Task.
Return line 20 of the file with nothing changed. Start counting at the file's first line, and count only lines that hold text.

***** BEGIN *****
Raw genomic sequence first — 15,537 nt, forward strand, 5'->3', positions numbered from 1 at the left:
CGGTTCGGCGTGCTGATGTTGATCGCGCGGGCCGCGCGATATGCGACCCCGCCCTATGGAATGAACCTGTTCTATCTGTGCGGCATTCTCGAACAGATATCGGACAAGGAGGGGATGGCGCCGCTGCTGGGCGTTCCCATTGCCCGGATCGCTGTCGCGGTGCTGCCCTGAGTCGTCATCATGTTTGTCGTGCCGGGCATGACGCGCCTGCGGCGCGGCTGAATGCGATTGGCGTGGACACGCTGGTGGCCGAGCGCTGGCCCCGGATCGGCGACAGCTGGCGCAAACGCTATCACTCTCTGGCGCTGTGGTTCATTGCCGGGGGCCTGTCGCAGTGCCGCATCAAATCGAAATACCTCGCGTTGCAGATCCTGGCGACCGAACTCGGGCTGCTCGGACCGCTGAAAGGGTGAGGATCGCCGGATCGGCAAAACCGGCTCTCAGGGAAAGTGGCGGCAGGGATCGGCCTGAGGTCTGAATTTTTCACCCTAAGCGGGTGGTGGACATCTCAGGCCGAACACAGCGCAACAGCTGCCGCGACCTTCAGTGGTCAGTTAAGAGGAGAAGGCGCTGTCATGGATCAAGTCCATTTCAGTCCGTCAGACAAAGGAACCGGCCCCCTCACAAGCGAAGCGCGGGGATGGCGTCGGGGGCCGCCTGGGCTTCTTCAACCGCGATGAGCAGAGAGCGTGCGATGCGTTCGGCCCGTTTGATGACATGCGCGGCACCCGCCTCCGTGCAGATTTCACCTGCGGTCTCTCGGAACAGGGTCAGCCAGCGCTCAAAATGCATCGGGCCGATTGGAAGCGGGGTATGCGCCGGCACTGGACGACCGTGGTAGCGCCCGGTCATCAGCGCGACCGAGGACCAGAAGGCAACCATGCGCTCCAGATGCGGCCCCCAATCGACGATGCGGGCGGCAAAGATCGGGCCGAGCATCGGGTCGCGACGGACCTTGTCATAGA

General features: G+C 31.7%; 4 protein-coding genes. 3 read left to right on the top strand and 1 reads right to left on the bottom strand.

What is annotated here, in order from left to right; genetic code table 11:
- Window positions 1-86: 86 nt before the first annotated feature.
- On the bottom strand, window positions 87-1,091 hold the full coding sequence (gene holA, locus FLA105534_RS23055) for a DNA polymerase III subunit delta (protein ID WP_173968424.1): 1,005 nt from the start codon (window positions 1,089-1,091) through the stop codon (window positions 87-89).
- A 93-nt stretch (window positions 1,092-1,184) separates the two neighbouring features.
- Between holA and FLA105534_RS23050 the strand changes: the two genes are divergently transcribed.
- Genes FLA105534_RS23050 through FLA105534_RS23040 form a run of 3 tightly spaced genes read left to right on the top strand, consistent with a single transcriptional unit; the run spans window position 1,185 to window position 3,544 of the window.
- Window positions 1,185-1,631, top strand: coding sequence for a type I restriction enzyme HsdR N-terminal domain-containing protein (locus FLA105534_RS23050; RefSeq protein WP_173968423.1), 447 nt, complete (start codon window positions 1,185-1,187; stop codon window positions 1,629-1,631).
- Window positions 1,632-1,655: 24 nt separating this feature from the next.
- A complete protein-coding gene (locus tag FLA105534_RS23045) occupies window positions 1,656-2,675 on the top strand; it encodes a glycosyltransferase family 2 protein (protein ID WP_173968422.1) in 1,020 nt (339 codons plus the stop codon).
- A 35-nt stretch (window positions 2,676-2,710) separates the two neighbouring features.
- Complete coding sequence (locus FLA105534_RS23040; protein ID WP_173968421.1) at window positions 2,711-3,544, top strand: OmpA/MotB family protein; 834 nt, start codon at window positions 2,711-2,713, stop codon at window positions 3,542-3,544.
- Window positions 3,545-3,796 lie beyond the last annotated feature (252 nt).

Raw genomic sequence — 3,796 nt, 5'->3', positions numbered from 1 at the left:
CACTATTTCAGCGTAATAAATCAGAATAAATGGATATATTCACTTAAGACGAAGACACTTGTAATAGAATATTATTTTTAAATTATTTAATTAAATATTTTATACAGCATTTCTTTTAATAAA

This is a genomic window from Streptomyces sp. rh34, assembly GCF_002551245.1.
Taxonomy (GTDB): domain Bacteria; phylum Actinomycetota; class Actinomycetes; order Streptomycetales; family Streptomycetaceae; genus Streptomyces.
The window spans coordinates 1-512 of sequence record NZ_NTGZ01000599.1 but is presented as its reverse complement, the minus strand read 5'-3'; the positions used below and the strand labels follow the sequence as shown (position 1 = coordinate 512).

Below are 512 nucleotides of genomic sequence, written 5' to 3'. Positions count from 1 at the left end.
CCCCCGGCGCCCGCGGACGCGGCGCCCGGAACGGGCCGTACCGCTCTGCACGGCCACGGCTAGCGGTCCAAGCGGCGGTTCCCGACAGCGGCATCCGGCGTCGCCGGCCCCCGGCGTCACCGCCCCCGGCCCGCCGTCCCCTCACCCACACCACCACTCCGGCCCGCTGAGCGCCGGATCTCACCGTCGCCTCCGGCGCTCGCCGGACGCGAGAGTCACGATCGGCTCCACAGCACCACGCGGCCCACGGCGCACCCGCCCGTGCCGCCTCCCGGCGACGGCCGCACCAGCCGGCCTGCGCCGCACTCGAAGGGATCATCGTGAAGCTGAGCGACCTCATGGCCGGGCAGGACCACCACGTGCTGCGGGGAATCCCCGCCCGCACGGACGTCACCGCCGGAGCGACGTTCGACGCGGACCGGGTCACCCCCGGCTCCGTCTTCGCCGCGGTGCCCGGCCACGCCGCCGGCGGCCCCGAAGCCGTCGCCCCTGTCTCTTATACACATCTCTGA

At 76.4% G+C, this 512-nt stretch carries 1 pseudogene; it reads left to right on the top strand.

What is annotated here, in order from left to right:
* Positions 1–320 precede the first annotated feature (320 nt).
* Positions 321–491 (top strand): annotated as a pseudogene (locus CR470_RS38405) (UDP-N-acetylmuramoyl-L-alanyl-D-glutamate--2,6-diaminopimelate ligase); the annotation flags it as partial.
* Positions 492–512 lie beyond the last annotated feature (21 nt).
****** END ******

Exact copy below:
The window spans coordinates 1-512 of sequence record NZ_NTGZ01000599.1 but is presented as its reverse complement, the minus strand read 5'-3'; the positions used below and the strand labels follow the sequence as shown (position 1 = coordinate 512).